Thoracic Surgery

Areas of the body treated by Thoracic Surgery Thoracic surgery refers to procedures done to the chest wall and the soft tissue inside include lungs, esophagus, and mediastinum.

The most common conditions we treat at Montrose Surgical Associates are rib fractures and collapsed lungs. This normally occurs after a trauma such as a fall during skiing, biking, ATVing, horseback riding or after a car accident. Most patients stay a day or two, with some requiring a week or more depending on their other injuries.

The most common surgery is lung biopsy. This helps your pulmonologist better understand and be able to treat your chronic lung disease.

Conditions Treated

  • Rib fractures
  • Pneumothorax (collapsed lung)
  • Hemothorax (blood in the chest cavity)
  • Lung nodules or tumors
  • Chest wall masses
  • Empyema (infection in the chest cavity)
  • Effusion (fluid in the chest cavity)

Procedures

  • Chest tube placement to drain fluid or reinflate the lung
  • Lung resection or biopsy
  • Decortication
  • Pleurodesis (to prevent recurrent fluid from building up in the chest)

Most of our procedures are performed with a minimally invasive technique called video-assisted thoracoscopic surgery (VATS). This is similar to arthroscopic procedure on your joints or laparoscopic procedures on your abdomen.  Most patients are able to go home from the hospital sooner due to less pain and return to normal activities faster than a traditional surgical approach.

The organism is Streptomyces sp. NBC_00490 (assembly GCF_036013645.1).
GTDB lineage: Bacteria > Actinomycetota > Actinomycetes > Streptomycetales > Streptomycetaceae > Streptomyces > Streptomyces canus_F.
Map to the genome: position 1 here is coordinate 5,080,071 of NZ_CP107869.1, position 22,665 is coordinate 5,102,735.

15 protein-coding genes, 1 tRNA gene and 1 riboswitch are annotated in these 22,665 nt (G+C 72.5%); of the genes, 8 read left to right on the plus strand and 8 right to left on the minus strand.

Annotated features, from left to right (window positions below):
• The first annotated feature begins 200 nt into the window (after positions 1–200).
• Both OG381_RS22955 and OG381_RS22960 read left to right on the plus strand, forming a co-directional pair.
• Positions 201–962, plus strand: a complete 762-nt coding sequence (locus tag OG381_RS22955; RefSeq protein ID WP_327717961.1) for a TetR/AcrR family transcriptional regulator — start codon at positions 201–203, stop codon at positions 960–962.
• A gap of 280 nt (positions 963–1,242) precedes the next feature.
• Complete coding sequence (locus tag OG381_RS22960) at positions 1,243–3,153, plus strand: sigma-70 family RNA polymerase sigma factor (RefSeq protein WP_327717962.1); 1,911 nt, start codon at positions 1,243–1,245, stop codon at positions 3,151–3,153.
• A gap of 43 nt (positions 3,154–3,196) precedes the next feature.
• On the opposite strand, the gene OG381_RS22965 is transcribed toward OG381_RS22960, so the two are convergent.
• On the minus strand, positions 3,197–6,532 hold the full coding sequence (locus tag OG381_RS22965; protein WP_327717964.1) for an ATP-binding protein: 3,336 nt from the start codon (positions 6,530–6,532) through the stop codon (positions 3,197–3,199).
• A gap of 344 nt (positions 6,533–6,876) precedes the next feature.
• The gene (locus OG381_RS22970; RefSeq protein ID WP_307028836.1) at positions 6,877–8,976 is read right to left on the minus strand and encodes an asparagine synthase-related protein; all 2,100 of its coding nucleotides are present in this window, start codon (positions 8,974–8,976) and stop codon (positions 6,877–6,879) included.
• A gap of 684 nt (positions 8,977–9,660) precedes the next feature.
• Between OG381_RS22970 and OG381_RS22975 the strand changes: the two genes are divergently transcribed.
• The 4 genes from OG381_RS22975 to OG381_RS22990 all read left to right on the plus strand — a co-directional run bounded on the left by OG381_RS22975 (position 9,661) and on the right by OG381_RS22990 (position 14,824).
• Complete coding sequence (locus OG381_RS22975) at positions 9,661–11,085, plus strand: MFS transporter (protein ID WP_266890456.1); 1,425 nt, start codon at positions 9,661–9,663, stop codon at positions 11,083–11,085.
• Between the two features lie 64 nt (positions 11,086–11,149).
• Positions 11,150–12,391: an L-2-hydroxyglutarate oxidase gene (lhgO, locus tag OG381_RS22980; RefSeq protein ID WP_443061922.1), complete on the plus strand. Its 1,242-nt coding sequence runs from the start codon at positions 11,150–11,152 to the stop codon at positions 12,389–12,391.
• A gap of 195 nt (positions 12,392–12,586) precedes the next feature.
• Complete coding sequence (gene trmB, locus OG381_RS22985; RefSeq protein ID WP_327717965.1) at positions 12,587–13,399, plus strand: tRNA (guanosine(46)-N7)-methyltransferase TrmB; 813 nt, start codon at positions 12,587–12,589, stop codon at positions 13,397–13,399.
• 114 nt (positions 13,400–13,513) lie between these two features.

Post-Operative Expectations

Most people stay in the hospital for 1 to 3 days after Video-Assisted Thoracoscopic Surgery (VATS). You will likely spend at least one night in the intensive care unit (ICU) following your surgery. IF you need a traditional thoracotomy, the hospital stay is likely 5-7 days.

During your hospital stay:

  • You will need to take deep breaths and walk every day. This helps to prevent blood clots and a pneumonia.
  • You will have tube(s) coming out of the side of your chest to drain fluids.
  • Your pain with be controlled with medicine first through an IV and later with pills.